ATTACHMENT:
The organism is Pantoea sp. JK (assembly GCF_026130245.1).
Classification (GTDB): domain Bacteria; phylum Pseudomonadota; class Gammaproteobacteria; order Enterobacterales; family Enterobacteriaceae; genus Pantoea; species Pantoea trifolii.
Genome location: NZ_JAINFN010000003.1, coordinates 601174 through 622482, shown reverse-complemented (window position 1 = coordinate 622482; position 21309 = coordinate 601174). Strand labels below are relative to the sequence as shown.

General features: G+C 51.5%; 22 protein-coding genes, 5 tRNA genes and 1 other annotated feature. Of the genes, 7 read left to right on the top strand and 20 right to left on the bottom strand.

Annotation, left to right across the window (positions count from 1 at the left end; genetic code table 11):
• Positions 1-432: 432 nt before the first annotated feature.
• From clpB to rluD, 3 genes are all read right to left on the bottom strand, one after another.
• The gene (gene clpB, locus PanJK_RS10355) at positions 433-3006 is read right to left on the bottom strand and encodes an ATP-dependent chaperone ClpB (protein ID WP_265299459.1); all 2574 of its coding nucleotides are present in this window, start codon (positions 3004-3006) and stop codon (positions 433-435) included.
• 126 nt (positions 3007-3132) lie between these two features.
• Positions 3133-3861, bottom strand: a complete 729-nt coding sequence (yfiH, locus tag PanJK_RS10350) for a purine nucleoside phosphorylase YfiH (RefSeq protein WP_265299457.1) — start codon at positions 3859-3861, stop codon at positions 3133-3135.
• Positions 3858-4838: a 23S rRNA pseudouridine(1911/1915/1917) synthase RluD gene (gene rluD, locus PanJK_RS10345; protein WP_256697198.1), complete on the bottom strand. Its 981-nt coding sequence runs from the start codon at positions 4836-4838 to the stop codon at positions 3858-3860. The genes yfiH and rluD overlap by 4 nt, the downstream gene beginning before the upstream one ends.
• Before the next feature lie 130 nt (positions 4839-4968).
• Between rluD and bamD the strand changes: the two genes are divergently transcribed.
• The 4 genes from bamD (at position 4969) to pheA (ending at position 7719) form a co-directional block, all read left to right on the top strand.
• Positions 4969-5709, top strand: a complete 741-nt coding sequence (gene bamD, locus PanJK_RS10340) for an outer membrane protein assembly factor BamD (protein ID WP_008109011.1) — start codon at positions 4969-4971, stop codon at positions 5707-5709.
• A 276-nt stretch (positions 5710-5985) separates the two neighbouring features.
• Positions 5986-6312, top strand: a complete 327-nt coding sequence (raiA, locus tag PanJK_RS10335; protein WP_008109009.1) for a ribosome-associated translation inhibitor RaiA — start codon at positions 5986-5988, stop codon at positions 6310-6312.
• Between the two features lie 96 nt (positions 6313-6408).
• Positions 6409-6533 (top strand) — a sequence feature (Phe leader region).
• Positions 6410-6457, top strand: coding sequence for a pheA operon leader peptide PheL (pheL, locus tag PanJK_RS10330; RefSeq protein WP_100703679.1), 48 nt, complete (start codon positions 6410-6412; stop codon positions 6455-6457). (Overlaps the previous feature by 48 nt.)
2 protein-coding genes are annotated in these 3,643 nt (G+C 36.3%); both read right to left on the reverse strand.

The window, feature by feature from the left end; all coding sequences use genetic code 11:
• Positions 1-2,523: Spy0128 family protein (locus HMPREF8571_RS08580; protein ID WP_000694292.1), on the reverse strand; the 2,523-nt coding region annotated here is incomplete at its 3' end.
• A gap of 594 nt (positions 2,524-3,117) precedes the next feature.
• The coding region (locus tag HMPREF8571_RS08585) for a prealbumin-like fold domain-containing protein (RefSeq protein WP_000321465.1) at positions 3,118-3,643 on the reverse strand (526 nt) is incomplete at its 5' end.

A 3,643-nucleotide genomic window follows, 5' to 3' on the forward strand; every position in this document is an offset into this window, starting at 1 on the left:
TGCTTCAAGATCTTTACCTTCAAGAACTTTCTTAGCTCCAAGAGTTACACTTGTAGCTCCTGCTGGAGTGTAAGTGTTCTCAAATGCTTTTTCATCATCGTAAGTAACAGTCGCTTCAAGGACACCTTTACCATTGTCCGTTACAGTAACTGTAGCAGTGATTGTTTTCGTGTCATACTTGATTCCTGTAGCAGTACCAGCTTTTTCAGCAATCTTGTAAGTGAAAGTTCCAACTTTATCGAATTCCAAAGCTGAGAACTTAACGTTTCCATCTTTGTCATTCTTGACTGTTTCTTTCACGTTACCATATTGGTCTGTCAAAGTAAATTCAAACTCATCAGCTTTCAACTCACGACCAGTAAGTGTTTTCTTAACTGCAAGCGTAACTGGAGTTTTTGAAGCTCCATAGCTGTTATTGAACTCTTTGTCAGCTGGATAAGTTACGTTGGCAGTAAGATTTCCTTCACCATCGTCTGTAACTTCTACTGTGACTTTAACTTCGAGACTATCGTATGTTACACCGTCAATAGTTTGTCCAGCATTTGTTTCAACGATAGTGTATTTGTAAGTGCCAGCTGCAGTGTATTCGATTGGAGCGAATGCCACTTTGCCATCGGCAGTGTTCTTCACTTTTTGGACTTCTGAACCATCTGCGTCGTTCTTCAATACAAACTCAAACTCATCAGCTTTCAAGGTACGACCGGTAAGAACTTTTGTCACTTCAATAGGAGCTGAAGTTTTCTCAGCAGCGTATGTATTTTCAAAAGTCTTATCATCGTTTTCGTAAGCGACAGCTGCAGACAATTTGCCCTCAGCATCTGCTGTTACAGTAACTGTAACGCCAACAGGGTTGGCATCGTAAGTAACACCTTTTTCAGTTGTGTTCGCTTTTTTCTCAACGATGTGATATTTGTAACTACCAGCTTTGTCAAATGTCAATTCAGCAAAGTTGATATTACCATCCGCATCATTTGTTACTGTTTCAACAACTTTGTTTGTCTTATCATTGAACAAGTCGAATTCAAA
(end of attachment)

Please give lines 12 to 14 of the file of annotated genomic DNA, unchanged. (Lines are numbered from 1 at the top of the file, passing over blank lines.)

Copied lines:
• Before the next feature lie 130 nt (positions 4839-4968).
• Between rluD and bamD the strand changes: the two genes are divergently transcribed.
• The 4 genes from bamD (at position 4969) to pheA (ending at position 7719) form a co-directional block, all read left to right on the top strand.